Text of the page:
Tyler and I haven't been to the farm for Christmas Eve for probably at least 10 years. He still talks about it, especially the Christmas Eve Church service with candlelit Silent Night. This year we decided to go, now that our Christmas Eves are free, and his parents have been so excited, they couldn't stop talking about it! This is what memories are made of. :)
Aside from some snow early Christmas Eve (which simply dusted everything in the most beautiful coating of frosty white snow), the weather for holiday driving this year was absolutely perfect. As the sun was going down in the late afternoon, it was so gorgeous, I just had to get some pictures.This is literally in their backyard. Isn't it glorious?
This year, I have been taking a lot more pictures. In part, thanks to my (new-to-me) iPhone 5S, which was a hand-me-down from Tyler. It's much faster than my old iPhone 4, and the camera is stunning. Case in point...
We enjoyed a very lovely evening with the folks. Supper was their traditional Norweigan/Danish fare that included Lutefisk, Lefse, and Flatbread. Lefse is very yummy. It is is a traditional soft Norwegian flatbread. It is made with leftover potatoes, flour, butter, and milk
I may have tasted Lutefisk once before on that long-ago Christmas Eve, but I don't remember if I like it. I'm pretty brave when it comes to food, and I'll try anything once.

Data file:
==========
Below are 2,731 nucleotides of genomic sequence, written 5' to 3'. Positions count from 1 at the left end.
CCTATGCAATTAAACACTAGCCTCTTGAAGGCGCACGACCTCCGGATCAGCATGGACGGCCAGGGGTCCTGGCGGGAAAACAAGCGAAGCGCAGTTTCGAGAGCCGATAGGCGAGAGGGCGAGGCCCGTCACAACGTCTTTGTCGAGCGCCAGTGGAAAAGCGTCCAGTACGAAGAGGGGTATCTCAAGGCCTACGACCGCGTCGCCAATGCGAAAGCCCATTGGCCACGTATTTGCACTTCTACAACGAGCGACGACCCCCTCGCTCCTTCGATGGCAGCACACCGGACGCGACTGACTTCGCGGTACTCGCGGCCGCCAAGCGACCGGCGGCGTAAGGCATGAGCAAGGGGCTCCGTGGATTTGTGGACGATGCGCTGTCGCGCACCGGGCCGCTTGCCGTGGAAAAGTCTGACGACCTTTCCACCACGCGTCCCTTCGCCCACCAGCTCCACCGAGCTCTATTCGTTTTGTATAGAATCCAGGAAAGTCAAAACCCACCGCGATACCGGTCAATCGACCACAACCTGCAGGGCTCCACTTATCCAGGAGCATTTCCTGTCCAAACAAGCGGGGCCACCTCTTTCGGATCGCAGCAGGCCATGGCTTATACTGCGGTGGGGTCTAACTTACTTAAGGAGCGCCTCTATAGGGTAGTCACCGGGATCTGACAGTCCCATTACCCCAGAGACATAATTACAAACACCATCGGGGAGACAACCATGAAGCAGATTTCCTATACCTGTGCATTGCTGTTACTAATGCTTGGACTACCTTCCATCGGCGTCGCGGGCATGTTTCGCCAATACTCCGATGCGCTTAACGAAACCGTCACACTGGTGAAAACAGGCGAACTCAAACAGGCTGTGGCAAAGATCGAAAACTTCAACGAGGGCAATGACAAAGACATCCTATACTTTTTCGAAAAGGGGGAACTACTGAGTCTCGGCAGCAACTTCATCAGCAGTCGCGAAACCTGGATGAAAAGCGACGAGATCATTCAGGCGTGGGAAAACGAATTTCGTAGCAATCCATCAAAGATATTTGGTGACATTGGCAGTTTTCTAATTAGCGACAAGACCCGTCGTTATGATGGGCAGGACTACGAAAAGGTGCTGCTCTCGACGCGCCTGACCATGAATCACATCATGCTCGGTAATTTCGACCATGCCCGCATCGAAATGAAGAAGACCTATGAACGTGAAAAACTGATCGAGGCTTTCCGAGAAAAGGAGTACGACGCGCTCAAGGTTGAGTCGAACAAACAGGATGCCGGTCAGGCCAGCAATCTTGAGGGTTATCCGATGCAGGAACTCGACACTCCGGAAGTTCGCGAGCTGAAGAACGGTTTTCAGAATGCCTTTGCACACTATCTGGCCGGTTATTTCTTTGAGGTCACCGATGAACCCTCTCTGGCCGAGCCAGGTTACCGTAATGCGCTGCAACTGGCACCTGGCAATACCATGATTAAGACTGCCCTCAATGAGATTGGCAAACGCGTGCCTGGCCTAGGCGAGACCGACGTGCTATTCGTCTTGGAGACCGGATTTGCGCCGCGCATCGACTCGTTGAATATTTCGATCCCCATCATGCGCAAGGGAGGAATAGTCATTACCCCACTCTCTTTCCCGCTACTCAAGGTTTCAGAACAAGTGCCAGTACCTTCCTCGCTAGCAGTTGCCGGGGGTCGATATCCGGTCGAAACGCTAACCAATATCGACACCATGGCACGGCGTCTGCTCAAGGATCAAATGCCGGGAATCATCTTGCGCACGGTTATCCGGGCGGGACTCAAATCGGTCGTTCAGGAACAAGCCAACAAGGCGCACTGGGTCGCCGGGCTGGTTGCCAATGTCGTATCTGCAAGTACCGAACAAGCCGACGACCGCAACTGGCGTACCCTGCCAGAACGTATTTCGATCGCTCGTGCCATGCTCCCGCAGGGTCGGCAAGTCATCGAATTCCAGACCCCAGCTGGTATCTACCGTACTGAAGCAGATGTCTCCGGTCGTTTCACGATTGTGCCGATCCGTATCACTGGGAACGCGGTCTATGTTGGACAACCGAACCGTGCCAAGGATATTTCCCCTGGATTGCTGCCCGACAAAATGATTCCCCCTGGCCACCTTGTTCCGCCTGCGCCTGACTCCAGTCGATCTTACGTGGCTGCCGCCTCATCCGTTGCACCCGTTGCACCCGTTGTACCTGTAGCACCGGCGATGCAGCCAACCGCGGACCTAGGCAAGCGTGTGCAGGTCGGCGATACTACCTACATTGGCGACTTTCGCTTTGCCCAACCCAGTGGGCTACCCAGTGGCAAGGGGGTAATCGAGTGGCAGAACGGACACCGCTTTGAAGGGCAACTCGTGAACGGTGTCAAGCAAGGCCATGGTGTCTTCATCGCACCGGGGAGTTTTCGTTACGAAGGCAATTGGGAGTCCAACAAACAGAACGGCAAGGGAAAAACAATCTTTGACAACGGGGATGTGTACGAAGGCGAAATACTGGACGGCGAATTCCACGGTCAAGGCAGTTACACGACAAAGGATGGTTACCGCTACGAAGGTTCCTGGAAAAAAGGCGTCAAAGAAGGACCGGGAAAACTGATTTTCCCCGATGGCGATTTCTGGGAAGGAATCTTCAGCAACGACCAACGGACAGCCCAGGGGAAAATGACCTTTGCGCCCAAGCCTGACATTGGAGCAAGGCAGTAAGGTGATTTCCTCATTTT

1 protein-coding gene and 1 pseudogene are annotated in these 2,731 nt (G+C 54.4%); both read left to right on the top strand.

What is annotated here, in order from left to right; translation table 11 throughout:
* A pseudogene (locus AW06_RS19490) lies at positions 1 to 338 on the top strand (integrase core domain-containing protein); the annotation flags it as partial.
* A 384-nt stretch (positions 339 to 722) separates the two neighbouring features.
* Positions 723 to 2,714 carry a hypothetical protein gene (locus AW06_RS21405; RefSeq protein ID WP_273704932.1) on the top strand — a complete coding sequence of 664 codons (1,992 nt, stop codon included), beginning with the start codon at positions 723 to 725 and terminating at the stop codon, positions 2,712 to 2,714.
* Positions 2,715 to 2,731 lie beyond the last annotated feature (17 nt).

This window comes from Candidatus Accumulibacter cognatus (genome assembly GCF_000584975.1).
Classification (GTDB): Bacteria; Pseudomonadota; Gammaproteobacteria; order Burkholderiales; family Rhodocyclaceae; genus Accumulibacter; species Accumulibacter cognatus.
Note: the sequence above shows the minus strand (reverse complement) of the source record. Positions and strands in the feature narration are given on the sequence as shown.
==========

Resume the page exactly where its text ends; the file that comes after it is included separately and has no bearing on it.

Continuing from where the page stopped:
For those of you who may not know what Lutefisk is, here is the definition from Wikipedia: Lutefisk is dried whitefish (normally cod, but ling and burbot is also used) treated with lye. The first step is soaking the stockfish in cold water for five to six days (with the water changed daily). The saturated stockfish is then soaked in an unchanged solution of cold water and lye for an additional two days. The fish swells during this soaking, and its protein content decreases by more than 50 percent, producing a jelly-like consistency.
When this treatment is finished, the fish (saturated with lye) is caustic, with a pH of 11–12. To make the fish edible, a final treatment of yet another four to six days of soaking in cold water (also changed daily) is needed. Eventually, the lutefisk is ready to be cooked.
Gross, right? Yeah, kinda. Arnie loves it, and has been eating it every year of his 80-year life. Susan tolerates it. Tyler tried some, but didn't really like it. I had two pieces. It doesn't really taste like anything, but the texture is very slimy and gelly. You smother it in salt and melted butter, so it's not so bad. I didn't mind it, but I don't think it liked me back, because it ran right through me. Ah, cultural traditions, how exciting you are!At 8:30, we went to church for the Christmas Eve service. I love this church. It is so cute!
The music was provided by a brother and sister. The violin played the melody, and the piano played the harmony. They were lovely.
Since spending the last 6 years at my Lutheran church (I grew up in a non-denominational home church), I have been getting more and more interested in the church calendar. Advent is really very cool. It builds up the anticipation of Christmas over the previous 4 weeks. I was so excited that the 5th candle was finally lit!
And, as we all anticipated, we got to sing Silent Night by candlelight. And singing all the other carols was an absolute joy.
We spent the rest of the night watching Mr. Bean's Christmas Special and Home Alone. What a special night. I can't wait to do it again, hopefully year after year! Love you, Mom and Dad!